As far as the cooking Z3 goes, all are very practical cars and if you want six-cylinder power then the 2.2-litre 170 bhp unit makes the ideal compromise for its refined nature and reasonable economy.

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  •   Simon Jackson reacted to this post about 1 year ago
    NIGEL FRYATT #2002-BMW-Z3-2.2i / #2002 / #BMW-Z3-2.2i / #BMW-Z3 / #BMW /
    / #BMW-Z3-Roadster-E36/7 / #BMW-Z3-E36/7 / #BMW-Z3-Roadster / #BMW-Z3-E36/7 / #BMW-E36/7 / #BMW-E36

    YEAR: 2002
    TOTAL MILEAGE: 74,807
    MPG THIS MONTH: 23.2
    COST THIS MONTH: £681.69 (inc VAT)

    It’s been a pretty good summer to own an open-topped sports car, and my Z3 has certainly lived up to expectations. I bought the car because I wanted a (relatively) cheap sports car that I could regularly drive with the top down, and I didn’t want it to be a Mazda MX5!

    My budget was around £4,000, and it was surprising what little choice there is. But when this Z3 came up for sale, it fitted the bill perfectly. The underpowered four-cylinder model was never a consideration and, having checked a few example insurance quotes, a three-litre would have been a little extravagant. Of course, an #M-Sport option would have been fantastic, but wasn’t going to happen on my budget! If I’m honest, I didn’t actually realise that there was a 2.2-litre version of the six-cylinder-engined Z3 until I did some research. They are limited in number and so, when HF51 PUV appeared on the AutoTrader website, I went to see the car and immediately did the deal. Regular readers may remember that I bought it during a snowstorm in February 2017, but I did check that the hood folded down correctly. In fact, it was obvious that the car must have spent much of its life in a garage, or at least covered, since the quality of the hood was high; the deal was done.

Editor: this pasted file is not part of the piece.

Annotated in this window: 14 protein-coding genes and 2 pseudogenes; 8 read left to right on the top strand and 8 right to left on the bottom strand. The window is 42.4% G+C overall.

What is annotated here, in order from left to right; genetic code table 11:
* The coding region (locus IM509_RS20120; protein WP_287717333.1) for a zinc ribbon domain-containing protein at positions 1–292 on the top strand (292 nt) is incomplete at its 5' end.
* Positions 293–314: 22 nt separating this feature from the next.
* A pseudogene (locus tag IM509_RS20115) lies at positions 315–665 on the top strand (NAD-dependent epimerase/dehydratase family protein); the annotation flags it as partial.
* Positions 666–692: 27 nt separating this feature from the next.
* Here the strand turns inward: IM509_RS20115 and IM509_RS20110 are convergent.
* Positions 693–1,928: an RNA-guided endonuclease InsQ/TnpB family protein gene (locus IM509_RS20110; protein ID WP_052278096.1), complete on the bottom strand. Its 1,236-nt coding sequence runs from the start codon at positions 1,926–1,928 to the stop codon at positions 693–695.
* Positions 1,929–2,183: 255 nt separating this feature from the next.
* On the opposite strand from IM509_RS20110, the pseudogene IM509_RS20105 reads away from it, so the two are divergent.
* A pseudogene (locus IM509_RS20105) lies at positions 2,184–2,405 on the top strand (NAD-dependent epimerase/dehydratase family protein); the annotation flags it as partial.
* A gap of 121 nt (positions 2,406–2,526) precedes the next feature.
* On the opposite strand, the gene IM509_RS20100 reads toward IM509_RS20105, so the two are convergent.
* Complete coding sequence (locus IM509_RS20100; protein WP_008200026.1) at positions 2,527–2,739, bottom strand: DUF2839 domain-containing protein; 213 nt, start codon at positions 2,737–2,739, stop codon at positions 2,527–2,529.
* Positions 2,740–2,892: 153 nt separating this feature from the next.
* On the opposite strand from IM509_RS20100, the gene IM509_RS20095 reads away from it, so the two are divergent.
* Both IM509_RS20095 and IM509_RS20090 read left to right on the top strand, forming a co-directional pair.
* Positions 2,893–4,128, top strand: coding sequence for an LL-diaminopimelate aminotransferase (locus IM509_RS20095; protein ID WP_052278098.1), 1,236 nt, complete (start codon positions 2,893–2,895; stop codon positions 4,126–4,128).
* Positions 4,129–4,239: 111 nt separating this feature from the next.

It was also obvious that it would need some new tyres. Why do people buy different tyres for each wheel? My Z3 had three different brands on its four wheels; one of them a Chinese tyre branded ‘Triangle’ (does anyone else feel mystified at the choice of name for a round object?). The quality of the hood, however, did mask a problem that I’ve reported on before. The rubber seals around the screen and door jams were allowing water ingress when it rained particularly hard. Water collected under the passenger seat and promptly flooded the DSC yaw sensor that’s located there.

    Although the total repair cost – replacing all the seals and getting a refurbished DSC sensor (a new BMW OE version being some four times the cost of a refurbished version!) – was over £1,000, I wasn’t too worried and didn’t feel it was something that was ‘missed’ when I bought the car; the passenger carpet was certainly not wet when I handed over the cash. All the work was done by Walkers Autotech (walkersautotech., tel: 01403 751646), where Andy and his team did an excellent job. He left the old seals in the boot for me which, if nothing else, did emphasise how much had been changed! When this year’s MoT and annual service became due, I was hoping for a rather cheaper experience, and was pleased to get the call to say that the Z3 had passed the MoT without problem. Walkers did a comprehensive ‘health check’ on the car before the annual service and, while there was nothing that needed immediate attention, there were a few things that I decided to get done while they had the car.